Wallace Gusler is one of the most influential American long rifle makers of the 20th century and began working on traditional muzzle loading firearms in the 1950s. By 1964, he was the master gunsmith at Williamsburg and tasked with researching traditional 18th century skills and methods for building rifles, and within just a few years, he was able to build rifles completely from scratch, including forging the barrels. The first modern gunmaker to do so. Such work is more advanced than nearly all 18th century gunmakers given most purchased at least some of their components already made, particularly barrels and locks. In his over sixty years as a gunsmith, he has passed down his knowledge to countless other American craftsmen, including through hands-on classes, instructional videos, and his writing. He officially retired in 2004 but has continued building. The rifle is signed "W+Gusler Wmsbg 1970" on top of the barrel and has "JA" on the upper left barrel flat at the breech as well as traditional blade and notch sights. Per Mr. Gusler, the “JA” marking refers to Jerry Abbott, then an apprentice in the Colonial Williamsburg Gun Shop. The lock has "CS" on the inside. The patch box has "R+S+Boylston" on the lid and scroll engraving. The sideplate has additional limited engraving. The full-length stock has nice molding terminating in carved scrolls on the forend, beautifully shaped raised flats, raised relief floral carving around the upper tang, scroll accents at the front of the comb, nicely shaped cheekpiece with molded edge, and raised and incised carving on the left side of the butt consisting primarily of a delicate scroll pattern. There is a block of wood spliced in the lock mortise that is original to the build. The brass head of the pipe tomahawk has "W Gusler Queens Lake 1999" signed along the top edge of the blade and has lovely scroll and floral carving including on the sculpted iron bit. The nicely figured haft has wire inlays and a horn mouthpiece. The powder horn has "RK" ("R" reversed) on the base plug, "TK" among the designs, and a carved map design. The beavertail possible bag/hunting bag has a "hair-on" flap, an antique knife, a carved powder measure, coordinating carved shot pouch, and a woven strap.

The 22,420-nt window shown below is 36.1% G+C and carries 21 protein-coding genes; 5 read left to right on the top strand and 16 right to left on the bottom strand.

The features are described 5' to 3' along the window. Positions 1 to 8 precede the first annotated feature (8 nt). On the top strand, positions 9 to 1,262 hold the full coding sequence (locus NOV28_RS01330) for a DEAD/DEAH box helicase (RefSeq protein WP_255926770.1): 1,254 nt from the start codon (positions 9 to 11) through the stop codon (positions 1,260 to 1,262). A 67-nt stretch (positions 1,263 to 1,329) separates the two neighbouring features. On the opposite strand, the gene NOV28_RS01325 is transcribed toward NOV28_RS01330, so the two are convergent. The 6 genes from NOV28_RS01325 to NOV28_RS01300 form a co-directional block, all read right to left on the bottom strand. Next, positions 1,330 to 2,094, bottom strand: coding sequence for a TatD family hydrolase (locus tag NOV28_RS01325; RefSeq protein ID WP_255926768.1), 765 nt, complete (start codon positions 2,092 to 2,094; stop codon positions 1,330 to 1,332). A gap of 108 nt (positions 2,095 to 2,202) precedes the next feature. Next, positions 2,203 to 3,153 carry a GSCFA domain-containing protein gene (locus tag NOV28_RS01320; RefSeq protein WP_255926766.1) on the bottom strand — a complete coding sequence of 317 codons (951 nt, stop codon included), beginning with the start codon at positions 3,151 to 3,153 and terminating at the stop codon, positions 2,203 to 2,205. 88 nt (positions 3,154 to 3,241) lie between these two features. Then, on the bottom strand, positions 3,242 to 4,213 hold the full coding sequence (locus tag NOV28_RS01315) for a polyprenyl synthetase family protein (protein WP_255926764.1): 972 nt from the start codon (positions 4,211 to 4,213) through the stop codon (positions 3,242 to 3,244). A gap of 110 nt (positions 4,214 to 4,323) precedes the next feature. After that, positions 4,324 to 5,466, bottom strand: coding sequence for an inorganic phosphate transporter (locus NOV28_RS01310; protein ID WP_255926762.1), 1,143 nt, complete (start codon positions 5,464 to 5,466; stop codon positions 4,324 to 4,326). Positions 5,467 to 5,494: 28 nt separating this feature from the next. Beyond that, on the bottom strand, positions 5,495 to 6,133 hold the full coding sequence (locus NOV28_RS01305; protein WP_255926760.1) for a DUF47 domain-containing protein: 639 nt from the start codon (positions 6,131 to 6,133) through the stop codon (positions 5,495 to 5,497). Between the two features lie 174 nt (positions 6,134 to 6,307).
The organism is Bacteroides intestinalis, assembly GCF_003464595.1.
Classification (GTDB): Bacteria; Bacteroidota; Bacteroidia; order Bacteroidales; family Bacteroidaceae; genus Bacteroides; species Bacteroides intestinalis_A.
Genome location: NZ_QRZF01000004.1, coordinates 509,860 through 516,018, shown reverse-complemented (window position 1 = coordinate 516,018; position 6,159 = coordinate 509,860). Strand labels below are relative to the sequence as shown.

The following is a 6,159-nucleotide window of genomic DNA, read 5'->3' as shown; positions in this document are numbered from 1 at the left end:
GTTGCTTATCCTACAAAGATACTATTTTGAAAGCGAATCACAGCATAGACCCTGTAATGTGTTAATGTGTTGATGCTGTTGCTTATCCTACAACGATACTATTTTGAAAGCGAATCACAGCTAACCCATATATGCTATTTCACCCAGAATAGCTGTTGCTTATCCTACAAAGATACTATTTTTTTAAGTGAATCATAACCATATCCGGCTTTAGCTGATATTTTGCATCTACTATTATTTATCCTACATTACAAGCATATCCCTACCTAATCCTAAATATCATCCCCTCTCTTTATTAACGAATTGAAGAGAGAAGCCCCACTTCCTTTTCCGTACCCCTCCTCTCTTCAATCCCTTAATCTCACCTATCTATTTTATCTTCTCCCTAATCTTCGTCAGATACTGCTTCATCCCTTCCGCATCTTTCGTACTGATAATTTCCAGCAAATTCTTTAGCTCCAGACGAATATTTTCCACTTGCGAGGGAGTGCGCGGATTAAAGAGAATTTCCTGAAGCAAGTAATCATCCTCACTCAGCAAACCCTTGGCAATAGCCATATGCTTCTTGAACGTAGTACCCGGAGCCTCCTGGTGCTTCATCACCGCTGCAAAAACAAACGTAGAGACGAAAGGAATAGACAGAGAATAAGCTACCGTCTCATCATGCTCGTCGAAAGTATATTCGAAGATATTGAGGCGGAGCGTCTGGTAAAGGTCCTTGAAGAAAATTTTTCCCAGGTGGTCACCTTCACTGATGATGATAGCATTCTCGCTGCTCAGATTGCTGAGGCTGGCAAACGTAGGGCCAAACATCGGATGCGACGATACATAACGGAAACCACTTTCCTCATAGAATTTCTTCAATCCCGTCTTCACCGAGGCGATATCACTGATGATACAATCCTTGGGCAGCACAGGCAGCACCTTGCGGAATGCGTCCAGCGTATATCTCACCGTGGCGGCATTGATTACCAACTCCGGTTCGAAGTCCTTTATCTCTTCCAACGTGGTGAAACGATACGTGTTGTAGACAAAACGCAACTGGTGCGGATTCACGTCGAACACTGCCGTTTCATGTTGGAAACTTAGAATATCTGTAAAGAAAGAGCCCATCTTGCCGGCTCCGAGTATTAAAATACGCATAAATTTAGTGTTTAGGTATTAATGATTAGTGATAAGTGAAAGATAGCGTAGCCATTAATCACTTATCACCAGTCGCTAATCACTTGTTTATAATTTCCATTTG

Very fine. The metal is mostly bright with some slight staining from oxidation on the lock and barrel and minor aging of the brass. The signature, engraving, and carving are crisp throughout. The stock has minor overall wear mainly from handling and storage at the hard edges, some fading from handling on the grasping area of the forend, and a very faint hairline on the right side just ahead of the lock. Mechanically excellent. The tomahawk is likewise very fine with minimal age and storage related wear and crisp engraving. The knife is fine and is well-worn. The horn is very fine and has an attractive antiqued appearance including some slight chips. The bag and other accessories are very fine and have wear minor age and storage wear including some faint age cracks in the bone that add to the antique appearance. This is a beautiful contemporary long rifle set that includes a highly desirable early rifle and an engraved tomahawk by Master Gunsmith Wallace Gusler of Colonial Williamsburg.
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